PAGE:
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Author Topic: Design analog power rails for stm32f373  (Read 1455 times)
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dotm
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« on: July 04, 2013, 07:58:44 19:58 »

Since the datasheet of the stm32f373 has no information about PSRR I'm quite stuck.
In my case the ADC should resolve at least 12bit @ 10ksps.
What I know (or will know after measuring tomorrow) is the ripple of my SEPIC converter for the VCC power rail at the estimated load. I also will know the lowest frequency of this ripple as well as the amplitude, thus I could estimate a resulting aliasing noise (in #LSB) and choose the correct ferrite bead to supress it.
But without PSRR ? How would you do it?
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Gallymimu
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« Reply #1 on: July 05, 2013, 06:28:56 06:28 »

I don't know the stm32f373, but doesn't it have a voltage reference input for the A/D reference and also an analog supply voltage input?  Normally we use a precision reference and/or a separate precision regulator to supply these sensitive analog voltages and then only worry about the PSSR of these secondary regulation devices.  I know that isn't what you want to here but you typically need to supply a voltage that is free from ripple and very low noise obviously and especially for the reference.

For anything reasonably precise we use a common mode choke on the input, as well as a differential mode LC filter set a good decade or two below the main supply ripple frequency and possibly an additional precision linear regulator or voltage reference depending.
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Ichan
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« Reply #2 on: July 05, 2013, 04:27:29 16:27 »

You make me ashamed, i never calculate any inductors i use  Embarrassed.

Agree with the last post, just use a another good ref source for the analog part.

-ichan
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dotm
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« Reply #3 on: July 05, 2013, 07:12:57 19:12 »

Well there is a difference in price, especially  in higher volume production. A choke should do the trick but as far as I can see it, I have to make the balancing act by not generating more noise that is caused by its serial resistance and choosing the desired attenuation. I will make some calculations this weekend and may keep this topic updated.
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solutions
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« Reply #4 on: July 06, 2013, 12:09:28 00:09 »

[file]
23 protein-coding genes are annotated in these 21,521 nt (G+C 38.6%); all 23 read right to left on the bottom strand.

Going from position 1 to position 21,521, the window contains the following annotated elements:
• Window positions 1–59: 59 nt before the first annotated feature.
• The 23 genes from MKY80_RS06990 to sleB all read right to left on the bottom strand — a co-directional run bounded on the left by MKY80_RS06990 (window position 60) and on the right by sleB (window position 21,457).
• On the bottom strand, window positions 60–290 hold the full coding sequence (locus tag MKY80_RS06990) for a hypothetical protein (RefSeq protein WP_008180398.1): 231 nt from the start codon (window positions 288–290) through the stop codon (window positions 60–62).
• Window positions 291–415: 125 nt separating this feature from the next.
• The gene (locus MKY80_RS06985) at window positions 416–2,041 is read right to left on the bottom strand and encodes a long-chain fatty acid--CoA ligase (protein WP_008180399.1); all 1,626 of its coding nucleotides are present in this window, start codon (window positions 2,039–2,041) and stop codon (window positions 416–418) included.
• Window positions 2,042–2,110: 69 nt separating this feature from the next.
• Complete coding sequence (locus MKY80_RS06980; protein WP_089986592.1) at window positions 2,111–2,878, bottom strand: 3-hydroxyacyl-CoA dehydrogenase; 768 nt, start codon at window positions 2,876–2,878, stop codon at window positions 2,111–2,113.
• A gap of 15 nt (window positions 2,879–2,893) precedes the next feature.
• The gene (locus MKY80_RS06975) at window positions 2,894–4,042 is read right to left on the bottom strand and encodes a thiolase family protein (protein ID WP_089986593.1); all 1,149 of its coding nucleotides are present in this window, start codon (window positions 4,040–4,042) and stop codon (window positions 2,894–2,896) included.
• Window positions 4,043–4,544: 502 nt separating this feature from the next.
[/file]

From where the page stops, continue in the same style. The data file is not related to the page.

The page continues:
Use an external ADC if you need precision, including proper regulation, filtering and voltage references, and stop kidding yourself that you will get something for nothing.

12 bits is nothing to sneeze at, especially if it has to be accurate. If the part has a crappy analog design to it (I'm too busy to look at an unfamiliar processor design - sorry), which it sounds like it might, time to move on to one that does and stop falling in love with a small rectangular piece of plastic.
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dotm
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« Reply #5 on: July 06, 2013, 08:48:33 08:48 »

12 bits is nothing to sneeze at, especially if it has to be accurate. If the part has a crappy analog design to it (I'm too busy to look at an unfamiliar processor design - sorry), which it sounds like it might,

The discussed MCU has several 16 bit sigma delta ADCs on board with variable gain and offset calibration, so getting 12 bits ouf it should be possible. What did I write that gave you the impression that the analog part of it might be crappy?
« Last Edit: July 06, 2013, 08:52:17 08:52 by dotm » Logged
solutions
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« Reply #6 on: July 06, 2013, 09:10:12 09:10 »

The fact that the supplier allegedly doesn't have the balls to put the basics in a datasheet, unless it's taken care of internally and is guaranteed (likely the case). As I said, and as Gallymimu said, you're using a niche vs mainstream device, with which few have any experience/stories, which means...

"Did you ever notice it's the pioneers in the movie with the arrows in their backs?"
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bobcat1
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« Reply #7 on: July 06, 2013, 12:43:08 12:43 »

Hi

Simply place an LDO after your main supply (SEPIC) and you get a 70db(depend on LDO used) reduction.
The SEPIC should designed to be 300 to 400 MV above the LDO required input voltage.

All the best

Bobi 
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